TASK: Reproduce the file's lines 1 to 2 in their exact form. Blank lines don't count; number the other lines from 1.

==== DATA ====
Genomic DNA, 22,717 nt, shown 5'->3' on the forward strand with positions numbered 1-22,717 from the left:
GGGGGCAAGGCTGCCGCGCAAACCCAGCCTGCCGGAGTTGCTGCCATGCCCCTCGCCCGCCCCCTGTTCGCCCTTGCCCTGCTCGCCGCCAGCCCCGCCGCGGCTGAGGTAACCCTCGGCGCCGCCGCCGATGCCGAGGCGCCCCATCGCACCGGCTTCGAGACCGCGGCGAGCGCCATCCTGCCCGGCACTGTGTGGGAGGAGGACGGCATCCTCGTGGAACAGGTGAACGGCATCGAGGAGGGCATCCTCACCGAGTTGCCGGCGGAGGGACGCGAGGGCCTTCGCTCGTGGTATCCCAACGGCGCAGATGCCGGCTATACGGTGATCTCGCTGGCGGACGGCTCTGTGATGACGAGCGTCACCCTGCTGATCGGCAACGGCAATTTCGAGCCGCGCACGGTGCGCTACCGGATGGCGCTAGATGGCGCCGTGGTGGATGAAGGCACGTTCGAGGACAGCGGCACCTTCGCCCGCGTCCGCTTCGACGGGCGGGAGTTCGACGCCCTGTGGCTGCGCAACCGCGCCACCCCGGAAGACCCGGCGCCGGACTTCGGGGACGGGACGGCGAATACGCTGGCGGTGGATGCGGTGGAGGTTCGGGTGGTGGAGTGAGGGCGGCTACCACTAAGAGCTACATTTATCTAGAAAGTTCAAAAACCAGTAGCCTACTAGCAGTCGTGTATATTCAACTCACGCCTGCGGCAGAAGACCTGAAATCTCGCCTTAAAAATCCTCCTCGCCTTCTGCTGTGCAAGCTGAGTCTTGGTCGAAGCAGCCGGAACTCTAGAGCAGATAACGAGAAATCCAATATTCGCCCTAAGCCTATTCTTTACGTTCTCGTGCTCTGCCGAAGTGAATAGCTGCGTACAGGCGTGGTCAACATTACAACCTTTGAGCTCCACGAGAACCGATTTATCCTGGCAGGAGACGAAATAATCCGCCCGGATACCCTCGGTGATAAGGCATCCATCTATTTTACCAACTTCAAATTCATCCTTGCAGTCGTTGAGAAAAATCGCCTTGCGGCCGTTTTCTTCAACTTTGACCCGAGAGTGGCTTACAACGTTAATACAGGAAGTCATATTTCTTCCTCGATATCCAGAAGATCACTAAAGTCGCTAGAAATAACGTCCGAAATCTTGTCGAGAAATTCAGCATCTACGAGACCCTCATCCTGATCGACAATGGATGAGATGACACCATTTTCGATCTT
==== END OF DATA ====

Genomic DNA, 22,717 nt, shown 5'->3' on the forward strand with positions numbered 1-22,717 from the left:
GGGGGCAAGGCTGCCGCGCAAACCCAGCCTGCCGGAGTTGCTGCCATGCCCCTCGCCCGCCCCCTGTTCGCCCTTGCCCTGCTCGCCGCCAGCCCCGCCGCGGCTGAGGTAACCCTCGGCGCCGCCGCCGATGCCGAGGCGCCCCATCGCACCGGCTTCGAGACCGCGGCGAGCGCCATCCTGCCCGGCACTGTGTGGGAGGAGGACGGCATCCTCGTGGAACAGGTGAACGGCATCGAGGAGGGCATCCTCACCGAGTTGCCGGCGGAGGGACGCGAGGGCCTTCGCTCGTGGTATCCCAACGGCGCAGATGCCGGCTATACGGTGATCTCGCTGGCGGACGGCTCTGTGATGACGAGCGTCACCCTGCTGATCGGCAACGGCAATTTCGAGCCGCGCACGGTGCGCTACCGGATGGCGCTAGATGGCGCCGTGGTGGATGAAGGCACGTTCGAGGACAGCGGCACCTTCGCCCGCGTCCGCTTCGACGGGCGGGAGTTCGACGCCCTGTGGCTGCGCAACCGCGCCACCCCGGAAGACCCGGCGCCGGACTTCGGGGACGGGACGGCGAATACGCTGGCGGTGGATGCGGTGGAGGTTCGGGTGGTGGAGTGAGGGCGGCTACCACTAAGAGCTACATTTATCTAGAAAGTTCAAAAACCAGTAGCCTACTAGCAGTCGTGTATATTCAACTCACGCCTGCGGCAGAAGACCTGAAATCTCGCCTTAAAAATCCTCCTCGCCTTCTGCTGTGCAAGCTGAGTCTTGGTCGAAGCAGCCGGAACTCTAGAGCAGATAACGAGAAATCCAATATTCGCCCTAAGCCTATTCTTTACGTTCTCGTGCTCTGCCGAAGTGAATAGCTGCGTACAGGCGTGGTCAACATTACAACCTTTGAGCTCCACGAGAACCGATTTATCCTGGCAGGAGACGAAATAATCCGCCCGGATACCCTCGGTGATAAGGCATCCATCTATTTTACCAACTTCAAATTCATCCTTGCAGTCGTTGAGAAAAATCGCCTTGCGGCCGTTTTCTTCAACTTTGACCCGAGAGTGGCTTACAACGTTAATACAGGAAGTCATATTTCTTCCTCGATATCCAGAAGATCACTAAAGTCGCTAGAAATAACGTCCGAAATCTTGTCGAGAAATTCAGCATCTACGAGACCCTCATCCTGATCGACAATGGATGAGATGACACCATTTTCGATCTT